On his 10th birthday, Andrew Elstob received a special present from his father. He didn't know it at the time--he was hoping for a Nintendo--but the shiny trumpet he unwrapped that morning would become his constant companion.
'My grandma had taught me some piano, and I played recorder for a little while,' Elstob recalls. 'My dad played trumpet, so he thought it would be neat if I did, too.'
Call it father's intuition. Now 27, Elstob makes a steady living as a professional musician--no minor feat. He holds a master's degree in jazz studies from San Diego State University and is a trumpet-playing member of Grammy-nominated local quintet Westwind Brass, which takes him on tour across the country and abroad. He's performed at The Old Globe and with the San Diego Symphony. He teaches private students and coaches trumpet sections at half a dozen local schools.
Elstob says he was passionate about two things growing up: the trumpet and baseball. 'But there are, what, 500 professional ballplayers versus a half-million professional musicians? I figured I'd have better chances of becoming a pro musician than a baseball player.'
After high school, the Northern California native took the safe route and studied business at Haywood College. Just a year into it, though, he realized he was heading in the wrong direction.
'What am I doing?' he asked himself. 'Music's my life. I was born to play the trumpet.'
Lured by San Diego's beautiful weather, Elstob transferred to SDSU as a music major. There, he says, he received a scholarship and got to work closely with some inspiring professors, including Bill Yeager and Brent Dutton--both members of Westwind Brass.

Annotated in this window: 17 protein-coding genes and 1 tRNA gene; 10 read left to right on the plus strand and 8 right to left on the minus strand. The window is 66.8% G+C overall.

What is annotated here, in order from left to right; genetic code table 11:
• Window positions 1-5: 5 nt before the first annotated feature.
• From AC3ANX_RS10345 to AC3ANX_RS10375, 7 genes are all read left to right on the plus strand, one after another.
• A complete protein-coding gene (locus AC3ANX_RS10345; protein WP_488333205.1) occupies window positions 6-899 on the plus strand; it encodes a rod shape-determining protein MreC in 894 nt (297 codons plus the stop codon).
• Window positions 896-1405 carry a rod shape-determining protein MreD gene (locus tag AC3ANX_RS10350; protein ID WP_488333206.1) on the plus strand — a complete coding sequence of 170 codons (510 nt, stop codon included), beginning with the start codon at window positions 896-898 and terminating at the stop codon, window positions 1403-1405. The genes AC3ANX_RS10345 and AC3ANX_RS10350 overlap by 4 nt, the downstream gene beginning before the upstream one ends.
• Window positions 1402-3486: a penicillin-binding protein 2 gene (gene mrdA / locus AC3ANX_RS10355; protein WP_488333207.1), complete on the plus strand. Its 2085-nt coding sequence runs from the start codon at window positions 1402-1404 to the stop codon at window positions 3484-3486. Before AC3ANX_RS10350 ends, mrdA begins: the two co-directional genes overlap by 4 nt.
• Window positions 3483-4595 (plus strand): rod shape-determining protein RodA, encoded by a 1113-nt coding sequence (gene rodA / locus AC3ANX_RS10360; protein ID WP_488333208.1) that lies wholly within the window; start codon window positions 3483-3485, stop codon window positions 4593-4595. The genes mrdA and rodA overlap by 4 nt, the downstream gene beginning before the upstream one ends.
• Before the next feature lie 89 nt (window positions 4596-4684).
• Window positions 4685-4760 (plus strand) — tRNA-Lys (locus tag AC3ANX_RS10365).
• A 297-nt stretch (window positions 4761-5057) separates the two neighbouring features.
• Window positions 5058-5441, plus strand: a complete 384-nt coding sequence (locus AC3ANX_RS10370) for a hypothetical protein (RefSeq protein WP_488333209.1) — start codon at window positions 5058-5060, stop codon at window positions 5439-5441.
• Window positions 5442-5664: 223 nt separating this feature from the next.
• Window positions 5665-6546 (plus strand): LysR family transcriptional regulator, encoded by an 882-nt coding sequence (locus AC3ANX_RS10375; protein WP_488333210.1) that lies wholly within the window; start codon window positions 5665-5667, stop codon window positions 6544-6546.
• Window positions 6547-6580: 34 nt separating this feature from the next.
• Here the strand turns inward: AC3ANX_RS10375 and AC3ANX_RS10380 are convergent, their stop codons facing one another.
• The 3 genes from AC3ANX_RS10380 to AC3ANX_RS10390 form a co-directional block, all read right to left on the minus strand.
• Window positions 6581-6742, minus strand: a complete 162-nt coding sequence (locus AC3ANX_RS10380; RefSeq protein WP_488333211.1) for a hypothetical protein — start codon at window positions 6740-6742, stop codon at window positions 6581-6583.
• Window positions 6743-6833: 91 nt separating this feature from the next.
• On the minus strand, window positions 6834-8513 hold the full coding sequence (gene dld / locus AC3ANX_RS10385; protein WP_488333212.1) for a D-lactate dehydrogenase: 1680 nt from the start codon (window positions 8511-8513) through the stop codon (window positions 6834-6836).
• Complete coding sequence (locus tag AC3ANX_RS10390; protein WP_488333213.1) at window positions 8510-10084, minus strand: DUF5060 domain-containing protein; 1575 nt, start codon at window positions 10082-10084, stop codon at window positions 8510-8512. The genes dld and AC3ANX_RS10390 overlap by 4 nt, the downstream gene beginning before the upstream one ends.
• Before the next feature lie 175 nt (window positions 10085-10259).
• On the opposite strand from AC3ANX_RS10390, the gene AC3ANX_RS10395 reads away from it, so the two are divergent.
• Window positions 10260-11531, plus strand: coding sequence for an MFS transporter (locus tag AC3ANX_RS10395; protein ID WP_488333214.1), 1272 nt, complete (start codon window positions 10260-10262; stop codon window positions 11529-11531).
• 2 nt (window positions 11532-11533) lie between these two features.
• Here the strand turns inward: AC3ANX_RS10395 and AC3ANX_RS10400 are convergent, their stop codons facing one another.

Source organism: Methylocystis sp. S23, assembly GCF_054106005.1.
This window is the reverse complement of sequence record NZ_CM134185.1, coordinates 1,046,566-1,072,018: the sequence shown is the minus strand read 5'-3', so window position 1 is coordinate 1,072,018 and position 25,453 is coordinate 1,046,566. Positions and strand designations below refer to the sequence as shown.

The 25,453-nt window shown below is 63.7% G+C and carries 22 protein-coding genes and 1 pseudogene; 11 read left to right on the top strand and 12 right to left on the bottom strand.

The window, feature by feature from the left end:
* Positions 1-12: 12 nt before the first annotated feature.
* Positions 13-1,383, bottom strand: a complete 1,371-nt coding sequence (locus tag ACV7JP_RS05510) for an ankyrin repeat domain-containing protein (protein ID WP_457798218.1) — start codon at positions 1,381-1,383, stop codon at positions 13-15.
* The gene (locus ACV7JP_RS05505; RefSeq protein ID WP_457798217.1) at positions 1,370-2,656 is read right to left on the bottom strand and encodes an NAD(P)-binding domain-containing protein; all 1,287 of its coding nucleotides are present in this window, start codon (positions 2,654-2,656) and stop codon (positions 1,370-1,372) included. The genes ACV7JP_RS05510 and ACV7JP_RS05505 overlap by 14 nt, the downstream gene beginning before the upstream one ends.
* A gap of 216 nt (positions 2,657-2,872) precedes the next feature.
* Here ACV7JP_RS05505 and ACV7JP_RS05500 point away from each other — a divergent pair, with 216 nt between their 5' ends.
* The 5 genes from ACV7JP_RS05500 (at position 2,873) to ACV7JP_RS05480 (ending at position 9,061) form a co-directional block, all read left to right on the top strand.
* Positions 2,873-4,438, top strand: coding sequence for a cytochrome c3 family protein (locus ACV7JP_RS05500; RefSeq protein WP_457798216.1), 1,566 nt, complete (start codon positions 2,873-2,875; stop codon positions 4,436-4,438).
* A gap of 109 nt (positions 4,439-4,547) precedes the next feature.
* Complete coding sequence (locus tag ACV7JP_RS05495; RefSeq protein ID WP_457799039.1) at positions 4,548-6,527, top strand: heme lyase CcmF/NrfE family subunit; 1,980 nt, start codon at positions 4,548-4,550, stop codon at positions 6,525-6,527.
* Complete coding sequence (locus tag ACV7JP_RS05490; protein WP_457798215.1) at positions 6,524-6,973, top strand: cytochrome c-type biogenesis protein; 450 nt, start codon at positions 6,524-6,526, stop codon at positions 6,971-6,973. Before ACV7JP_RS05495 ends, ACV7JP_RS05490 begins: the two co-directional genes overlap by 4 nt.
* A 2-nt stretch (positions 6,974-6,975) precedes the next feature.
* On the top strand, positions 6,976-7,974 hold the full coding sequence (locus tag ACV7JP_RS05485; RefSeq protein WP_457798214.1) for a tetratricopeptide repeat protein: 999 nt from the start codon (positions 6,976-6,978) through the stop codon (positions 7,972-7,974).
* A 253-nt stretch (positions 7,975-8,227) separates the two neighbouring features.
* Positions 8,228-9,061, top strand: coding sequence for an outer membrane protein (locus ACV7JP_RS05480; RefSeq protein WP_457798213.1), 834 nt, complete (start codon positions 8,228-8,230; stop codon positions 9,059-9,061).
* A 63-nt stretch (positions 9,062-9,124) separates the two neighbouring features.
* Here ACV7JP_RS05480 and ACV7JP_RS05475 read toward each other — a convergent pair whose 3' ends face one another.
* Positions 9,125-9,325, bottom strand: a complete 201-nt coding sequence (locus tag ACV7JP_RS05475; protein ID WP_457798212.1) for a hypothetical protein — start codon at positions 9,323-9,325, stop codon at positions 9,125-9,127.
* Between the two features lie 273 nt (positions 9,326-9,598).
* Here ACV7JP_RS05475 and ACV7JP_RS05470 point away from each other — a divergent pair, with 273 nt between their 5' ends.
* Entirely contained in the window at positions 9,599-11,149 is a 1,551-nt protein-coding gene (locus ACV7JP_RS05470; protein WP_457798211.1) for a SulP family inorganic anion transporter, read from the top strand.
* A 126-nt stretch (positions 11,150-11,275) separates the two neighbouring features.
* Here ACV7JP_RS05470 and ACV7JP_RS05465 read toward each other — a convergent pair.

'Now they're my colleagues,' says Elstob, grinning and shaking his head with an air of disbelief.
Elstob doesn't look like a guy who plays the horn for a living. By his own admission, he's more of the jock type. His hair is cropped short and styled spiky. He has an athlete's build and dresses casually in a T-shirt, jeans and flip-flops.
His surroundings tell a different story, however. The immaculate blue-and-white house he recently bought in Allied Gardens is a musician's haven. A bookcase is crammed with jazz books and CDs--from classics such as Miles Davis and John Coltrane to his hero, contemporary trumpeter Dave Douglas. An illustrated trumpet print hangs on the living-room wall, and encased instruments are piled neatly by the front door (he shares his house with two other musicians).
Jazz is clearly where his heart is, but Elstob is fluent in many different styles. He's played late nights for shimmying salsa dancers and early mornings for classical fans.
'In today's age,' he says, 'to be a professional musician and not be full-time in an orchestra, you have to be able to do everything.'
Elstob says he's relieved to not have to work the 9-to-5 grind, but points out that he must practice constantly to keep his chops in top shape.
'There's a saying in professional music: One day of not practicing, and you'll notice. Two days of not practicing, and your colleagues will notice. Three days of not practicing, and your audience will notice.'
Then there's the matter of being a young guy playing music that appeals largely to an older crowd. His girlfriend, for example, prefers pop music to jazz.